Editor’s note: Zavain Dar is an early-stage VC at Lux Capital and Lecturer at Stanford University. He invests and supports deep technology companies leveraging advancements in Artificial Intelligence, Infrastructure, and emerging data and has taught courses on cryptocurrency and the intersections of AI, philosophy and venture.
Like many in Silicon Valley, I recently saw Morten Tyldum’s The Imitation Game. I have a soft spot for underdog academic narratives and actually teared up. However, I couldn’t shake the feeling the film pigeonholed the breadth and depth of Turing’s work to early cryptography and its mechanized instantiation during WWII.
Cryptography aside, Turing’s work, theory and models still underline undergraduate curriculums in computer science, mathematics and philosophy. His models for computation form the basis for how mathematicians and computer scientists structure both what is solvable and the efficiency with which we can algorithmically solve answerable questions. His Church-Turing Thesis coupled with Godel’s Incompleteness Theorems still has philosophers debating the existence of universal constraints around human knowledge.
Finally, and perhaps most pressing given the ongoing renaissance in machine learning, the Turing Test remains the de facto yardstick against which we measure progress and traction in artificial intelligence.
Whereas The Imitation Game focuses on cryptography and wartime technology, there is no doubt that Turing’s work also includes AI, theoretical computer science, mathematics and even epistemology.
The realization that Turing’s work still has high relevance in both academia and industry got me thinking about how and why this is the case. What lessons can today’s technology entrepreneurs and investors pull from Turing’s intellectual longevity?
I start with a few very basic and generalized broad-stroke assumptions. (The focus on high level ‘Big-O’ approximations only seems fitting for this piece).
- With time, the state of infrastructure grows linearly. That is, infrastructure layers of software and technology have pressure to innovate and mature yet they don’t necessarily compound. The development of SQL didn’t push the standardization of TCP/IP and didn’t accelerate the advent and growth of bitcoin. While certainly some are necessary precursors to others, we see linear growth and creation here: one building off the other at a roughly constant velocity.
- As infrastructure grows, we see an exponential increase in the pace of innovation. Innovators no longer need to build full stack and proprietary solutions and hence are able to spend the majority of their cycles and bandwidth on the most important and differentiated components of their businesses. As such, latency in feedback loops drop, and the pace of innovation itself increases. Taking Nos. 1 and 2 into account, we get the following rule:
- The pace of innovations grows exponentially with respect to time. Conversely, as the pace of innovation increases, the life expectancy or expected window of relevancy for the status quo decreases. This should intuitively check out: The more innovation there is, the more disruption occurs, the shorter any one entity can retain hegemony without being thwarted by a disruptive upstart. Calculus aside, let’s take for granted that this too has a linear relationship.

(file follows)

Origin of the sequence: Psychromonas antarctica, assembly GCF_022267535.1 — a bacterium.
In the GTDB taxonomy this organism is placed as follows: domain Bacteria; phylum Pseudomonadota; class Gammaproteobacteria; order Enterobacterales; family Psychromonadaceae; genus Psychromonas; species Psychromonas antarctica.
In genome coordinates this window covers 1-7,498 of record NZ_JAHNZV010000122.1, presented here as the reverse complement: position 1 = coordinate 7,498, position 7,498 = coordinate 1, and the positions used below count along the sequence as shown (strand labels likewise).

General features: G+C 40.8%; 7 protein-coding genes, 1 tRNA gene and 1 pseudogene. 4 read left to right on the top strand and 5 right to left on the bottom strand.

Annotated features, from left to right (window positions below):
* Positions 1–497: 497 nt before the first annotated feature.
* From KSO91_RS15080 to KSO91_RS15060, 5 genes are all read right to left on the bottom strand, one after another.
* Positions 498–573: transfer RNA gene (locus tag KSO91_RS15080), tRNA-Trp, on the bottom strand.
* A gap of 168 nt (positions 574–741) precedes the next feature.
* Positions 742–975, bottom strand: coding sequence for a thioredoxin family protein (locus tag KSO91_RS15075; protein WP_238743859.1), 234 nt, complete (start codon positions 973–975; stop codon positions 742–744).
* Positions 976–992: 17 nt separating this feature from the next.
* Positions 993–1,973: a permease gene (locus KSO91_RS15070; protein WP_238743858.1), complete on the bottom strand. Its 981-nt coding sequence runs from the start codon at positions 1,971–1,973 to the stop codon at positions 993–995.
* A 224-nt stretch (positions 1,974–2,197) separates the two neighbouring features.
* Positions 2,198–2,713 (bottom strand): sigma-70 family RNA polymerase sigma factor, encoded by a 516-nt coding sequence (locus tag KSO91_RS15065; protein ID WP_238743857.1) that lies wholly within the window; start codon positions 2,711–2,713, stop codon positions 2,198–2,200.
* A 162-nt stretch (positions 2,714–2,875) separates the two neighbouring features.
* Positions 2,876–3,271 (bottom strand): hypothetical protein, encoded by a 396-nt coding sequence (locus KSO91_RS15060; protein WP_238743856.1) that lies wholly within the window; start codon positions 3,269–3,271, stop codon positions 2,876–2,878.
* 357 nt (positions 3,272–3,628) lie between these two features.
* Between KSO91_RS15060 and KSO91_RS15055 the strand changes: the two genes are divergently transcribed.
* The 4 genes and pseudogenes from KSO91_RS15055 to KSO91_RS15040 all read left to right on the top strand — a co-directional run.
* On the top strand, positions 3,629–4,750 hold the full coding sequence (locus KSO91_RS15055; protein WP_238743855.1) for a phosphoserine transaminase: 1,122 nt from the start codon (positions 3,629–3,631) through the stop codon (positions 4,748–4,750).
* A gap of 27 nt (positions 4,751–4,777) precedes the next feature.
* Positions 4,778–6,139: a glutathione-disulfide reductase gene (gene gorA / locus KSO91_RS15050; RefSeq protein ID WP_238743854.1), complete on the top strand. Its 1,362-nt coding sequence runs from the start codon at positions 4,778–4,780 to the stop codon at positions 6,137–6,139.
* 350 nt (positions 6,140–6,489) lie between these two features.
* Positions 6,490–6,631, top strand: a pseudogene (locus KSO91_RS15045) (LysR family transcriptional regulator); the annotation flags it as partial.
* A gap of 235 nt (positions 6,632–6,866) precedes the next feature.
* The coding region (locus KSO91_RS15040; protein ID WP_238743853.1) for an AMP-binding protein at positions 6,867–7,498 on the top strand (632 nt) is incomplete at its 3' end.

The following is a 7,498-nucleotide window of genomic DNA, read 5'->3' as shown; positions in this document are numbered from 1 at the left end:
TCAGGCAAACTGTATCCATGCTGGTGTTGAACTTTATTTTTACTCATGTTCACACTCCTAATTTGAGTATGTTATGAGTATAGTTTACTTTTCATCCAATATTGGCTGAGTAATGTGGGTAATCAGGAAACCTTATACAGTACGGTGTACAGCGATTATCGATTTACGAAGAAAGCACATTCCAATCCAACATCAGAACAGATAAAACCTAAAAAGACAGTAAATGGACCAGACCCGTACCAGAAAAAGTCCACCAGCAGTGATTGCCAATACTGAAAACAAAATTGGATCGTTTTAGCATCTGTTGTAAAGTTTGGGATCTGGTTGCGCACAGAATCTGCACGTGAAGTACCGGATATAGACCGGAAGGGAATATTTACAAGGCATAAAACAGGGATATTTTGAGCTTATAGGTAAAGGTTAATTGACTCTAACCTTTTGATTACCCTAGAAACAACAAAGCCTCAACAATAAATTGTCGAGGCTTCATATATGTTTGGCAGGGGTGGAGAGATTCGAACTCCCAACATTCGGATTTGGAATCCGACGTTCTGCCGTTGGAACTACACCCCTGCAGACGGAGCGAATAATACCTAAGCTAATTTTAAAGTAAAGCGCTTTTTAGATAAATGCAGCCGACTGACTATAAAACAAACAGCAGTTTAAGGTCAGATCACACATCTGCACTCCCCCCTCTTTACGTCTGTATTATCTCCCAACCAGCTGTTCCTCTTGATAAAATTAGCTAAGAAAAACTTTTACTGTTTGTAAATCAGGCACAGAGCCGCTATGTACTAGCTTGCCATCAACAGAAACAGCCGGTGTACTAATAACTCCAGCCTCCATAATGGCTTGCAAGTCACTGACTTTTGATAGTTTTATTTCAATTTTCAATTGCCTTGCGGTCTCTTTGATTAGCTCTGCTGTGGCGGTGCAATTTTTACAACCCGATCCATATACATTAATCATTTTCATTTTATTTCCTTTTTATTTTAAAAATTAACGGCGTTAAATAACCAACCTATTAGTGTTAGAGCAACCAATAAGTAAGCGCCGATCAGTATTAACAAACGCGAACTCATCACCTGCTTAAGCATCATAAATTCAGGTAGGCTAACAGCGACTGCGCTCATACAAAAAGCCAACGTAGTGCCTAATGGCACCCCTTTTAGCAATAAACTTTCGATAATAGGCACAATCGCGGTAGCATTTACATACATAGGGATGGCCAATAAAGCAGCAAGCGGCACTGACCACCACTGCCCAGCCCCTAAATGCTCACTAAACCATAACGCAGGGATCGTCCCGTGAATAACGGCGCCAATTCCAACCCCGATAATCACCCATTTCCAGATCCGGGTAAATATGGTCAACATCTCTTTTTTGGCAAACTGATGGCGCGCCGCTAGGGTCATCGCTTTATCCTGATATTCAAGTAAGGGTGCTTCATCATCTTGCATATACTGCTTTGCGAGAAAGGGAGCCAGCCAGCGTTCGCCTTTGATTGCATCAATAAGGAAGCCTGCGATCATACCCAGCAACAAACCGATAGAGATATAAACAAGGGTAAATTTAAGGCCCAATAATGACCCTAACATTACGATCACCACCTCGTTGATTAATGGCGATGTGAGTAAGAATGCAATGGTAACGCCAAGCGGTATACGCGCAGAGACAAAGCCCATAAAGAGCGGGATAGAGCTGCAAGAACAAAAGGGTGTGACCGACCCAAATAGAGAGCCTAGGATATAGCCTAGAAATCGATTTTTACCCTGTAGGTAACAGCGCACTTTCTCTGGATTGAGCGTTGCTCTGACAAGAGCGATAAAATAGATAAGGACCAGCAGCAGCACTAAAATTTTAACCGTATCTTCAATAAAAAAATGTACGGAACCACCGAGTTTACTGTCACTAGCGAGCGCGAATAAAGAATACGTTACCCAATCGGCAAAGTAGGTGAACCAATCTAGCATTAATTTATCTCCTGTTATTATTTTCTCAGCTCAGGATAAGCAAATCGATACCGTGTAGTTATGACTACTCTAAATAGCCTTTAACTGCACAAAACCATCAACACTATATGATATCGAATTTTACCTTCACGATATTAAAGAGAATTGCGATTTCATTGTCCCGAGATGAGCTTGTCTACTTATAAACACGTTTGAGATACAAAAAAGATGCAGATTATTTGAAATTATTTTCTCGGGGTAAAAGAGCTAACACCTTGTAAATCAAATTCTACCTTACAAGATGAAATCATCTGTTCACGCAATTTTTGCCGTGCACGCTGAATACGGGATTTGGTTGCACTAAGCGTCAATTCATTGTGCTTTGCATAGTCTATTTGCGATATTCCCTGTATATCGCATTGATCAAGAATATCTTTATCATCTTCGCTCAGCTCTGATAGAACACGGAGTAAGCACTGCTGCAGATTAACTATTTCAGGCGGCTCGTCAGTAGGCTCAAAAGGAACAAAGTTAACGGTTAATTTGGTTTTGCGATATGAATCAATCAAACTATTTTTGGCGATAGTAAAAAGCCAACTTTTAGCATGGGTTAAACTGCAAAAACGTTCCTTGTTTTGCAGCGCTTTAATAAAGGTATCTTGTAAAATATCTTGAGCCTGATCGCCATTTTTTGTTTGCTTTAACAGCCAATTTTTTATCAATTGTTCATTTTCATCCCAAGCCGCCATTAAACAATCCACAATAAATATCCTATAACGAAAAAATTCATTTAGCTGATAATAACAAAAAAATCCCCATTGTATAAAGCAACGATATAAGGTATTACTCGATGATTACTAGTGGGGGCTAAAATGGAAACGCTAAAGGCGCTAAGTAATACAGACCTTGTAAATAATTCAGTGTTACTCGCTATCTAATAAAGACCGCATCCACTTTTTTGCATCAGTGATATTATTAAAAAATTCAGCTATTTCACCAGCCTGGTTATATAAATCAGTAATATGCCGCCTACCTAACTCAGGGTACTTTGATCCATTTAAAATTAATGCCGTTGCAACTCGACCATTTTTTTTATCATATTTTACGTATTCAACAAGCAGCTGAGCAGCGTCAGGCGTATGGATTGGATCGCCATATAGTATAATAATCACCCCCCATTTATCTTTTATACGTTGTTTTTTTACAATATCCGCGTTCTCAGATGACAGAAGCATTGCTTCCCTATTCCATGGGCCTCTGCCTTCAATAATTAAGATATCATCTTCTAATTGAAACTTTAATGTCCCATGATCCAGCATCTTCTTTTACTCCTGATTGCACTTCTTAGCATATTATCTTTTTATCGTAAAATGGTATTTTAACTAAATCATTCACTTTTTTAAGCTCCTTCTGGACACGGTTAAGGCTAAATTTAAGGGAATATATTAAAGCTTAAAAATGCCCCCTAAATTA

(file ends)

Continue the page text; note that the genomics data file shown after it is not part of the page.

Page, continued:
- Life expectancy of the status quo decreases linearly as pace of innovation increases. And combining Nos. 3 and 4, we get our final result:
- Life expectancy of the status quo decreases exponentially with time. This is perhaps the most interesting. We have an argument that knowledge, hegemony, and power associated with the current status quo is becoming increasingly less valuable and stable. For example, top software companies from the late 80s and 90s had less pressure to innovate because the technology was more difficult to disrupt and hence had longer shelf lives. Over time, infrastructure matured, the pace of innovation increased, the potential of disruption grew, and the inertia associated with the current state, or status quo, dropped.
How does Turing’s work relate to this pseudo-anthropologic and economic postulating? Well, etched in Turing’s work was his ability to cut through the engineering limitations of his time and grapple with the underlying theory. By decoupling the current state of the art from the theoretical ground truth, Turing produced work that hasn’t lost applicability and has shown a near infinite shelf life.
His work today carries just as much, if not more (given the just-now relevant engineering possibilities), applicability as it did during his own time. This isn’t wholly dissimilar from how theoretical physicists working on chalk boards view their work in juxtaposition to applied physicists in cutting-edge linear accelerators.
As the window of relevancy for the status quo shrinks, investors and entrepreneurs alike must shift emphasis toward a Turing-like approach and work to hone a deeper understanding of underlying theory associated with the applied engineering of the day-to-day.
While technology and technology hegemony is increasingly vulnerable to disruption, we can use a sound grasp of baseline theory to start, build and invest in companies that aren’t fully dependent on the status quo but rather are aware of the accelerating state of art.
As seen through the longevity of Turing’s work, the increasing pace of innovation highlights the increasing importance of theoretical understanding for entrepreneurs and investors alike.